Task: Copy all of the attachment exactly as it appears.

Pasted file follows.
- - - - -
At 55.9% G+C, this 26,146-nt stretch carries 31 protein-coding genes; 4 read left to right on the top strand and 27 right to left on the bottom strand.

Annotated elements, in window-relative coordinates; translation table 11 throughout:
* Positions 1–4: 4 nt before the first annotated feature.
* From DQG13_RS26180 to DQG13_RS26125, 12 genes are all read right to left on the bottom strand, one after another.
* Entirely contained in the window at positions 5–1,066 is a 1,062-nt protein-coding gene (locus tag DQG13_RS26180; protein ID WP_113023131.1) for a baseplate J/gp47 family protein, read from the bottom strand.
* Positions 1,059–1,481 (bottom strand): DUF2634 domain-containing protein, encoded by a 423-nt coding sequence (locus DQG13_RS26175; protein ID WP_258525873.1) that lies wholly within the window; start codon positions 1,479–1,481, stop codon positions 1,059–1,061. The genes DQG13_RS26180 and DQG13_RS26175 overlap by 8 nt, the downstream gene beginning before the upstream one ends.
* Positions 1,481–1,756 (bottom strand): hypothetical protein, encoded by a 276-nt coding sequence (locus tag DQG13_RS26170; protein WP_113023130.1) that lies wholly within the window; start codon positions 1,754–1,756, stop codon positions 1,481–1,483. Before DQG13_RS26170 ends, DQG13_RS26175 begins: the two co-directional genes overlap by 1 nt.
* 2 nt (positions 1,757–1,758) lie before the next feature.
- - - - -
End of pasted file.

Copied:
At 55.9% G+C, this 26,146-nt stretch carries 31 protein-coding genes; 4 read left to right on the top strand and 27 right to left on the bottom strand.

Annotated elements, in window-relative coordinates; translation table 11 throughout:
* Positions 1–4: 4 nt before the first annotated feature.
* From DQG13_RS26180 to DQG13_RS26125, 12 genes are all read right to left on the bottom strand, one after another.
* Entirely contained in the window at positions 5–1,066 is a 1,062-nt protein-coding gene (locus tag DQG13_RS26180; protein ID WP_113023131.1) for a baseplate J/gp47 family protein, read from the bottom strand.
* Positions 1,059–1,481 (bottom strand): DUF2634 domain-containing protein, encoded by a 423-nt coding sequence (locus DQG13_RS26175; protein ID WP_258525873.1) that lies wholly within the window; start codon positions 1,479–1,481, stop codon positions 1,059–1,061. The genes DQG13_RS26180 and DQG13_RS26175 overlap by 8 nt, the downstream gene beginning before the upstream one ends.
* Positions 1,481–1,756 (bottom strand): hypothetical protein, encoded by a 276-nt coding sequence (locus tag DQG13_RS26170; protein WP_113023130.1) that lies wholly within the window; start codon positions 1,754–1,756, stop codon positions 1,481–1,483. Before DQG13_RS26170 ends, DQG13_RS26175 begins: the two co-directional genes overlap by 1 nt.
* 2 nt (positions 1,757–1,758) lie before the next feature.